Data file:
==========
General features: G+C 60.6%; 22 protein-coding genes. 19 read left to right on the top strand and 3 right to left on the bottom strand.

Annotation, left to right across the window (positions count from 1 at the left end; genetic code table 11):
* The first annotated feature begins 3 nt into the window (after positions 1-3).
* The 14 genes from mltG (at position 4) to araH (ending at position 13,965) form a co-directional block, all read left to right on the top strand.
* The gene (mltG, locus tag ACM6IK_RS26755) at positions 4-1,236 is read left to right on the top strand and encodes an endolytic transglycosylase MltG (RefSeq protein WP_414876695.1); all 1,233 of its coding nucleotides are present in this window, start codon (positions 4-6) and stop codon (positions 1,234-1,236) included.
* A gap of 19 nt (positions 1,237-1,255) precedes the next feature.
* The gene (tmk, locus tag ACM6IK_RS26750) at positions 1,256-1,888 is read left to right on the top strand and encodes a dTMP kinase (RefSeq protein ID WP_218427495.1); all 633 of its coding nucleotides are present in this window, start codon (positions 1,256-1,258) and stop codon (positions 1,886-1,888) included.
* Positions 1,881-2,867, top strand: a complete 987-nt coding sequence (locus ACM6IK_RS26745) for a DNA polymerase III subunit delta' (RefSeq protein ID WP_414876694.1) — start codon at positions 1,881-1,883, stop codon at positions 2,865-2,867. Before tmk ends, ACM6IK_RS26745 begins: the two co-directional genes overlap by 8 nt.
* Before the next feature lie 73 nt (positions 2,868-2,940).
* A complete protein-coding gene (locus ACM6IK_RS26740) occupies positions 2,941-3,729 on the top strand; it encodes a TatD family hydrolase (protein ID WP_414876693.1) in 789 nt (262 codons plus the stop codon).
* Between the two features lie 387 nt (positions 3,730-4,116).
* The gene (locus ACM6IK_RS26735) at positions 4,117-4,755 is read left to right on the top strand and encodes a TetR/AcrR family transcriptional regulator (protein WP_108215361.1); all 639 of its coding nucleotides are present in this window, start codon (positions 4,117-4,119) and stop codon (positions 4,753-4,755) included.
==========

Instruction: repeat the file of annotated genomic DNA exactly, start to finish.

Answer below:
General features: G+C 60.6%; 22 protein-coding genes. 19 read left to right on the top strand and 3 right to left on the bottom strand.

Annotation, left to right across the window (positions count from 1 at the left end; genetic code table 11):
* The first annotated feature begins 3 nt into the window (after positions 1-3).
* The 14 genes from mltG (at position 4) to araH (ending at position 13,965) form a co-directional block, all read left to right on the top strand.
* The gene (mltG, locus tag ACM6IK_RS26755) at positions 4-1,236 is read left to right on the top strand and encodes an endolytic transglycosylase MltG (RefSeq protein WP_414876695.1); all 1,233 of its coding nucleotides are present in this window, start codon (positions 4-6) and stop codon (positions 1,234-1,236) included.
* A gap of 19 nt (positions 1,237-1,255) precedes the next feature.
* The gene (tmk, locus tag ACM6IK_RS26750) at positions 1,256-1,888 is read left to right on the top strand and encodes a dTMP kinase (RefSeq protein ID WP_218427495.1); all 633 of its coding nucleotides are present in this window, start codon (positions 1,256-1,258) and stop codon (positions 1,886-1,888) included.
* Positions 1,881-2,867, top strand: a complete 987-nt coding sequence (locus ACM6IK_RS26745) for a DNA polymerase III subunit delta' (RefSeq protein ID WP_414876694.1) — start codon at positions 1,881-1,883, stop codon at positions 2,865-2,867. Before tmk ends, ACM6IK_RS26745 begins: the two co-directional genes overlap by 8 nt.
* Before the next feature lie 73 nt (positions 2,868-2,940).
* A complete protein-coding gene (locus ACM6IK_RS26740) occupies positions 2,941-3,729 on the top strand; it encodes a TatD family hydrolase (protein ID WP_414876693.1) in 789 nt (262 codons plus the stop codon).
* Between the two features lie 387 nt (positions 3,730-4,116).
* The gene (locus ACM6IK_RS26735) at positions 4,117-4,755 is read left to right on the top strand and encodes a TetR/AcrR family transcriptional regulator (protein WP_108215361.1); all 639 of its coding nucleotides are present in this window, start codon (positions 4,117-4,119) and stop codon (positions 4,753-4,755) included.